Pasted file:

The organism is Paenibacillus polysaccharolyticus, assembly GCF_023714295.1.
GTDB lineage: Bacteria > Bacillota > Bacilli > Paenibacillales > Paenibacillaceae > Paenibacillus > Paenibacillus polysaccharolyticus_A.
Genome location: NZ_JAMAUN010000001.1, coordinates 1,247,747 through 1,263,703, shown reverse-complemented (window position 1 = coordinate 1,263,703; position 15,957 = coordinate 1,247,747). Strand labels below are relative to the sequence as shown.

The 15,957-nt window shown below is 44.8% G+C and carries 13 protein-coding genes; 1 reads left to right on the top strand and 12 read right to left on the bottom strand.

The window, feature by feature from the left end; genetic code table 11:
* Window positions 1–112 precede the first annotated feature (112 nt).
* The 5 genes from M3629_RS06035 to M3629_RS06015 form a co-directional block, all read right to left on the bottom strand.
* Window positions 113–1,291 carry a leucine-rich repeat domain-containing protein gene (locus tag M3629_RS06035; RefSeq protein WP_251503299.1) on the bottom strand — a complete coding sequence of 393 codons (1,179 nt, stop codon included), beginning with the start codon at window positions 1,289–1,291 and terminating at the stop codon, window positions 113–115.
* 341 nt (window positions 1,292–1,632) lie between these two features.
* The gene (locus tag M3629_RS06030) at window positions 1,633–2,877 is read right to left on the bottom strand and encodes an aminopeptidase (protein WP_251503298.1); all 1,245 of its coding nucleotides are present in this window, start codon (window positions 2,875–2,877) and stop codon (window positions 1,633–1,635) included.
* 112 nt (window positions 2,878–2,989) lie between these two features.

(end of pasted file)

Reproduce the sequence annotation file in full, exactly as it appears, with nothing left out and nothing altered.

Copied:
The organism is Paenibacillus polysaccharolyticus, assembly GCF_023714295.1.
GTDB lineage: Bacteria > Bacillota > Bacilli > Paenibacillales > Paenibacillaceae > Paenibacillus > Paenibacillus polysaccharolyticus_A.
Genome location: NZ_JAMAUN010000001.1, coordinates 1,247,747 through 1,263,703, shown reverse-complemented (window position 1 = coordinate 1,263,703; position 15,957 = coordinate 1,247,747). Strand labels below are relative to the sequence as shown.

The 15,957-nt window shown below is 44.8% G+C and carries 13 protein-coding genes; 1 reads left to right on the top strand and 12 read right to left on the bottom strand.

The window, feature by feature from the left end; genetic code table 11:
* Window positions 1–112 precede the first annotated feature (112 nt).
* The 5 genes from M3629_RS06035 to M3629_RS06015 form a co-directional block, all read right to left on the bottom strand.
* Window positions 113–1,291 carry a leucine-rich repeat domain-containing protein gene (locus tag M3629_RS06035; RefSeq protein WP_251503299.1) on the bottom strand — a complete coding sequence of 393 codons (1,179 nt, stop codon included), beginning with the start codon at window positions 1,289–1,291 and terminating at the stop codon, window positions 113–115.
* 341 nt (window positions 1,292–1,632) lie between these two features.
* The gene (locus tag M3629_RS06030) at window positions 1,633–2,877 is read right to left on the bottom strand and encodes an aminopeptidase (protein WP_251503298.1); all 1,245 of its coding nucleotides are present in this window, start codon (window positions 2,875–2,877) and stop codon (window positions 1,633–1,635) included.
* 112 nt (window positions 2,878–2,989) lie between these two features.